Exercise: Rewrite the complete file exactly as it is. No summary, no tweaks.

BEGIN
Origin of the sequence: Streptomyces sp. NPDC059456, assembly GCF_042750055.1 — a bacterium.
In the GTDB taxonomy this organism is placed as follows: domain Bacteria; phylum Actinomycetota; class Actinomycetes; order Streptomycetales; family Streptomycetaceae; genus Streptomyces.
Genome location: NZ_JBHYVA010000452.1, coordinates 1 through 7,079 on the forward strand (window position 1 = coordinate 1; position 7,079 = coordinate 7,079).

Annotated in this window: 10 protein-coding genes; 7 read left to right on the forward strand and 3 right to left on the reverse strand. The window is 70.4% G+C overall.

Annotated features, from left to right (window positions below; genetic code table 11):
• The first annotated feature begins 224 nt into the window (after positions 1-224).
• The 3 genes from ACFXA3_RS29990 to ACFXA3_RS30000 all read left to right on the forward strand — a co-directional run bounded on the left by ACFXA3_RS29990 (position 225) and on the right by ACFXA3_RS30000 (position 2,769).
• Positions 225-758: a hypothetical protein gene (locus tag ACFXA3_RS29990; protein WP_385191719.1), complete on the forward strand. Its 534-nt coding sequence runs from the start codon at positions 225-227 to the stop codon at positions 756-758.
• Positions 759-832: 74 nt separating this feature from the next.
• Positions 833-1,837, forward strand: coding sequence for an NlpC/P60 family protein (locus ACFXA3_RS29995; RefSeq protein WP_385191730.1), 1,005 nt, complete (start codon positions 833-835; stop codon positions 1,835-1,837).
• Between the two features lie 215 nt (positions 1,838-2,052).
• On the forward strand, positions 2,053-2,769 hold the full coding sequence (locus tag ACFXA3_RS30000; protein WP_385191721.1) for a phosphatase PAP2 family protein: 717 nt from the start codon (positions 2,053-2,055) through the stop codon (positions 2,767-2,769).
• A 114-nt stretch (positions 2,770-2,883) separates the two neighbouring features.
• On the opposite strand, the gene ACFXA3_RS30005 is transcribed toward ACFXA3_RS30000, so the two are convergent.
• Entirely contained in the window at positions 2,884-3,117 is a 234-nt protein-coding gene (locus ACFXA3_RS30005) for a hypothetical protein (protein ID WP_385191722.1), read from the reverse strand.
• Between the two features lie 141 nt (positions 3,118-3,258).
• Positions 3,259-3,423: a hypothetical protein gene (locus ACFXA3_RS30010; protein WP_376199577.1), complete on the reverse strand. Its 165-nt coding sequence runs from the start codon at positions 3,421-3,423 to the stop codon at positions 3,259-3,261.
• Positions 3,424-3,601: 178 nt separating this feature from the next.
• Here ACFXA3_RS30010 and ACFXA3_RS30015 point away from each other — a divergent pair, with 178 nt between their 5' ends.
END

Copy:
Origin of the sequence: Streptomyces sp. NPDC059456, assembly GCF_042750055.1 — a bacterium.
In the GTDB taxonomy this organism is placed as follows: domain Bacteria; phylum Actinomycetota; class Actinomycetes; order Streptomycetales; family Streptomycetaceae; genus Streptomyces.
Genome location: NZ_JBHYVA010000452.1, coordinates 1 through 7,079 on the forward strand (window position 1 = coordinate 1; position 7,079 = coordinate 7,079).

Annotated in this window: 10 protein-coding genes; 7 read left to right on the forward strand and 3 right to left on the reverse strand. The window is 70.4% G+C overall.

Annotated features, from left to right (window positions below; genetic code table 11):
• The first annotated feature begins 224 nt into the window (after positions 1-224).
• The 3 genes from ACFXA3_RS29990 to ACFXA3_RS30000 all read left to right on the forward strand — a co-directional run bounded on the left by ACFXA3_RS29990 (position 225) and on the right by ACFXA3_RS30000 (position 2,769).
• Positions 225-758: a hypothetical protein gene (locus tag ACFXA3_RS29990; protein WP_385191719.1), complete on the forward strand. Its 534-nt coding sequence runs from the start codon at positions 225-227 to the stop codon at positions 756-758.
• Positions 759-832: 74 nt separating this feature from the next.
• Positions 833-1,837, forward strand: coding sequence for an NlpC/P60 family protein (locus ACFXA3_RS29995; RefSeq protein WP_385191730.1), 1,005 nt, complete (start codon positions 833-835; stop codon positions 1,835-1,837).
• Between the two features lie 215 nt (positions 1,838-2,052).
• On the forward strand, positions 2,053-2,769 hold the full coding sequence (locus tag ACFXA3_RS30000; protein WP_385191721.1) for a phosphatase PAP2 family protein: 717 nt from the start codon (positions 2,053-2,055) through the stop codon (positions 2,767-2,769).
• A 114-nt stretch (positions 2,770-2,883) separates the two neighbouring features.
• On the opposite strand, the gene ACFXA3_RS30005 is transcribed toward ACFXA3_RS30000, so the two are convergent.
• Entirely contained in the window at positions 2,884-3,117 is a 234-nt protein-coding gene (locus ACFXA3_RS30005) for a hypothetical protein (protein ID WP_385191722.1), read from the reverse strand.
• Between the two features lie 141 nt (positions 3,118-3,258).
• Positions 3,259-3,423: a hypothetical protein gene (locus ACFXA3_RS30010; protein WP_376199577.1), complete on the reverse strand. Its 165-nt coding sequence runs from the start codon at positions 3,421-3,423 to the stop codon at positions 3,259-3,261.
• Positions 3,424-3,601: 178 nt separating this feature from the next.
• Here ACFXA3_RS30010 and ACFXA3_RS30015 point away from each other — a divergent pair, with 178 nt between their 5' ends.